Witnesses may have believed that the pivotal moment of the game came when Tristan Vizcaino hit the first game-winning field goal of his life from 38 yards at 00:00 to give the Washington Huskies a delirious 33-30 win over Utah Saturday night at Husky Stadium. They would be wrong.
The same witnesses may have thought that, on the previous drive, the pivotal moment came on an unlikely 28-yard catch-and-run by TE Will Dissly to the Utah 3 that set up the game-tying touchdown. They would be wrong again.
The same witnesses may have thought that the pivotal moment came with 4:40 left when QB Jake Browning, not seeing an open receiver in the end zone, tried to run for a first down and fourth-and-eight on the Utah 15. He broke from the pocket for six yards and tried to leap for the final two, but instead was flipped upside down and crash-landed, short and hard. This time, they would be right — for the wrong reason.
As many of those witnesses began leaving, presuming a 30-23 Washington defeat, the pivotal moment came when RB Lavon Coleman confronted a prone, pained Browning on the Husky Stadium turf.
“I told him to get his ass up,” Coleman recalled, grinning. “If you hurt, get going; if you injured, be gone.”
Browning’s ill-advised leap put him in serious physical jeopardy, but he said he had no choice.
“I wasn’t going to run through the guy,” he said of his tackler. “So I jumped, and I came down funny. For a minute I thought my leg was broken.”
It wasn’t. Properly scolded by Coleman, Browning rose up and delivered the best moments of his often desultory junior season. In one stretch, he completed seven passes in a row for 108 yards over Washington’s final two possessions, which covered 112 yards in 14 plays and produced an astonishing 10 points in the final 58 seconds.
The Utes looked as if they had fallen into a toilet.
“I thought we played very well for 58 minutes,” said Utah coach Kyle Whittingham. “(Browning) threw the ball up and those receivers made some terrific plays.”
Given Washington’s repeated and ghastly failures on defense and special teams, Browning’s revival was the only hope to avert a second loss in a row and complete a dismal evening.
In the second quarter came news that Stanford beat Cal to eliminate UW from the Pac-12 North’s shot at a berth in the conference title game. If Washington State wins the Apple Cup Saturday (5 p.m., FOX), the Cougars advance. If the Huskies win, Stanford goes against South winner USC.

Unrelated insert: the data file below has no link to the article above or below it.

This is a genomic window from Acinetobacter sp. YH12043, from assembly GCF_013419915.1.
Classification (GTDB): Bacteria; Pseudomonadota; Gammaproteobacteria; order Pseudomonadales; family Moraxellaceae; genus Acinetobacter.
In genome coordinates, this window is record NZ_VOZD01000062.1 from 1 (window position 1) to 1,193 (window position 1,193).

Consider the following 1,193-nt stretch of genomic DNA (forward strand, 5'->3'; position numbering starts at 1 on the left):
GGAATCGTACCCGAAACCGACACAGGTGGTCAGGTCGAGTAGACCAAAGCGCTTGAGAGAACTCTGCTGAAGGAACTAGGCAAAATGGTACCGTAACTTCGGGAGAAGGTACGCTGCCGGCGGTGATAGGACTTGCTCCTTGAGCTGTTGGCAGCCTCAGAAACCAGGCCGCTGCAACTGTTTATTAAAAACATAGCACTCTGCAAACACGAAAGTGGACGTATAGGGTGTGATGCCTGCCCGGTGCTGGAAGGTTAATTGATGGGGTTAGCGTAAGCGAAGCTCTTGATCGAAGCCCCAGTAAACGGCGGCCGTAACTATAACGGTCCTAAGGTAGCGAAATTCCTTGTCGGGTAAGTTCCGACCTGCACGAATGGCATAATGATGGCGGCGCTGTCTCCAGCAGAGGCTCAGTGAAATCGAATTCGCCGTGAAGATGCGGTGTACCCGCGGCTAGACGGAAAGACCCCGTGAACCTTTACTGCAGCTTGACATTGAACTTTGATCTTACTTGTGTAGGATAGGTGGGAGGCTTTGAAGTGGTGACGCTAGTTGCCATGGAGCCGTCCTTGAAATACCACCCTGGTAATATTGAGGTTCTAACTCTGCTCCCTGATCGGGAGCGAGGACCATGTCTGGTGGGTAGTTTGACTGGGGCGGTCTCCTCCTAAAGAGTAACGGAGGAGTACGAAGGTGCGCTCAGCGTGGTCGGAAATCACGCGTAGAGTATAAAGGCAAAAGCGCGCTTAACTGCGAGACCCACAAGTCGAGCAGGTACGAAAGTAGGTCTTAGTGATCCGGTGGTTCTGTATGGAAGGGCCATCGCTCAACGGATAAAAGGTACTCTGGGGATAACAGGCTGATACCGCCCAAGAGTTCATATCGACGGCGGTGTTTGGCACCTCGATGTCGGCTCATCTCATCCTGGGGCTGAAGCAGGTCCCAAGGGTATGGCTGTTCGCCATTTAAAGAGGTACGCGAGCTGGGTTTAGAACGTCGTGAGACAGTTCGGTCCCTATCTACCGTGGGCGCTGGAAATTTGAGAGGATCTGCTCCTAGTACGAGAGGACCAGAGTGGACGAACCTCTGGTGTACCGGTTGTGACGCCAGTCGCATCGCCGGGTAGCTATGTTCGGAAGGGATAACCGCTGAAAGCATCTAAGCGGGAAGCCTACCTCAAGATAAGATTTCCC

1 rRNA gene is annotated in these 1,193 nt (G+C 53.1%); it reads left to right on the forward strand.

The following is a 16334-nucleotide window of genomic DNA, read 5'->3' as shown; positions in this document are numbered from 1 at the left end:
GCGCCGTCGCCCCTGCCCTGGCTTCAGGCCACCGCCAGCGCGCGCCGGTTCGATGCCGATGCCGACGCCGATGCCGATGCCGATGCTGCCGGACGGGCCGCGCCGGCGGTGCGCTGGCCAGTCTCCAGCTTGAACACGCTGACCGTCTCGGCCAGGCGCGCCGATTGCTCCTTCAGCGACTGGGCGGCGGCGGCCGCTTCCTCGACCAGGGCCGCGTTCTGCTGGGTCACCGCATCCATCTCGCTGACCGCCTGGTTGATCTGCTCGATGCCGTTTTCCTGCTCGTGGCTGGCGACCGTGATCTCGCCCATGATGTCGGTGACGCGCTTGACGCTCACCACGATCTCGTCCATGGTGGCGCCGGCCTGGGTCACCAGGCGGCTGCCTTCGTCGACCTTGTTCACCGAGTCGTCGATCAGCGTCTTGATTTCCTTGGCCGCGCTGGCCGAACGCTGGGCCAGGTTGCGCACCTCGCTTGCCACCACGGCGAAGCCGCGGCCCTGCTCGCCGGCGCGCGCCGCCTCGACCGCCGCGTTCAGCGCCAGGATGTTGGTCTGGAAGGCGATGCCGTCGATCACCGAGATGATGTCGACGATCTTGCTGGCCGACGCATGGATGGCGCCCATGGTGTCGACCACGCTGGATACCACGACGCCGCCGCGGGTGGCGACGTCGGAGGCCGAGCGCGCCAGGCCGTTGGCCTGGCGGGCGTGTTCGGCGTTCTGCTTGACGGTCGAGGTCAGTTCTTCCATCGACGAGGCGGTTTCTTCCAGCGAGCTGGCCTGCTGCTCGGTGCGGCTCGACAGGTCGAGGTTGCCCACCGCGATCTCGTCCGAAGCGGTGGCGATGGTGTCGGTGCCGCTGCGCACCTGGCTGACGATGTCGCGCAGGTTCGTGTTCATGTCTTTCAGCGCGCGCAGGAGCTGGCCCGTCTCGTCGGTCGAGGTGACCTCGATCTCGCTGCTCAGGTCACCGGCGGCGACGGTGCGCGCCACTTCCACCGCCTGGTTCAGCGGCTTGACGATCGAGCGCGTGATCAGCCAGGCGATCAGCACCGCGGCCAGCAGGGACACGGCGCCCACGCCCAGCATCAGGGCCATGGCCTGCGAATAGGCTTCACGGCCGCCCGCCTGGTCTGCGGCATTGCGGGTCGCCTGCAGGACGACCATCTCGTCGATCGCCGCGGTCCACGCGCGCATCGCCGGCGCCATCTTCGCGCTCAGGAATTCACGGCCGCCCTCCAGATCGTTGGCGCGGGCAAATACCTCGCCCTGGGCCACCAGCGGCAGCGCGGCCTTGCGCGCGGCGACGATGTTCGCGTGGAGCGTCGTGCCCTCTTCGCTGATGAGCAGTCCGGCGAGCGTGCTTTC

Coleman said there was little hope if Browning didn’t stand and deliver.
“The quarterback is the general of your team,” he said. “If he goes down, it kinda shakes everything. I told him to get up. He got up.
“He showed me his toughness. He showed me that going back to Rutgers (the season opener). Seeing him get up, shake it off and do that drive to win the game, you know you got a good general.”
Browning completed 26 of 35 passes for 354 yards, no picks or fumbles and only two sacks. Especially given his late heroics, it was his finest game in a season that moved the Huskies to 9-2. His two TD passes gave him 77 for his career and the UW record over Keith Price. He’s tied with John Elway for 14th in conference history.
“That was a pretty cool game to be a part of,” Browning said. I’m emotionally, mentally, and physically just very tired.”
Coach Chris Petersen knew that Browning pulled the Huskies out of a bad fix after the defense gave up 30 points for the second week in a row.
“I’m proud of Jake,” he said. “He did some really good things and made some clutch plays. All of those guys executed well. There was a lot of pressure on them to get things done. They made plays when they had to.”
None more so than Vizcaino, the fifth-year senior who struggled frequently and again Saturday, missing a field goal and a PAT. But after Browning finally missed a pass to WR Dante Pettis, who appeared to be pulled down by his defender near the end zone but drew no flag, Petersen did not hesitate.
“I didn’t say anything to him,” he said. “We had nothing to lose at that stage. I think he’s cleaner from the left hash. I really thought he was going to make it. It was great to see him make it. I think the team was really, really happy for him.”
As with any kicker, Vizcaino dreamed of the moment when the game was his, especially since he’d never had the privilege at any time in his career.
“It felt great — one of the best, if not the best, feeling you can have as a kicker,” he said. “I wanted the game-winner. I wanted it last week at Stanford if we were in that position too. Our specialist unit — Race Porter, A.J. Carty — this was a moment we have been preparing for and a moment we have wanted.”
They don’t come in more dramatic fashion, especially to finish off 10 points in the final minute. The win was a dream, the season less so, after the prospect of a second appearance in the College Football Playoffs faded away.
But given the injuries on offense, the 9-2 mark is plenty enough to make the Apple Cup with the 9-2 Cougars an unusually worthy neighborhood brawl.
“It was loud tonight,” Coleman said, “but ain’t loud compared to what it’s gonna be Saturday.”
All together, everyone — get your asses up.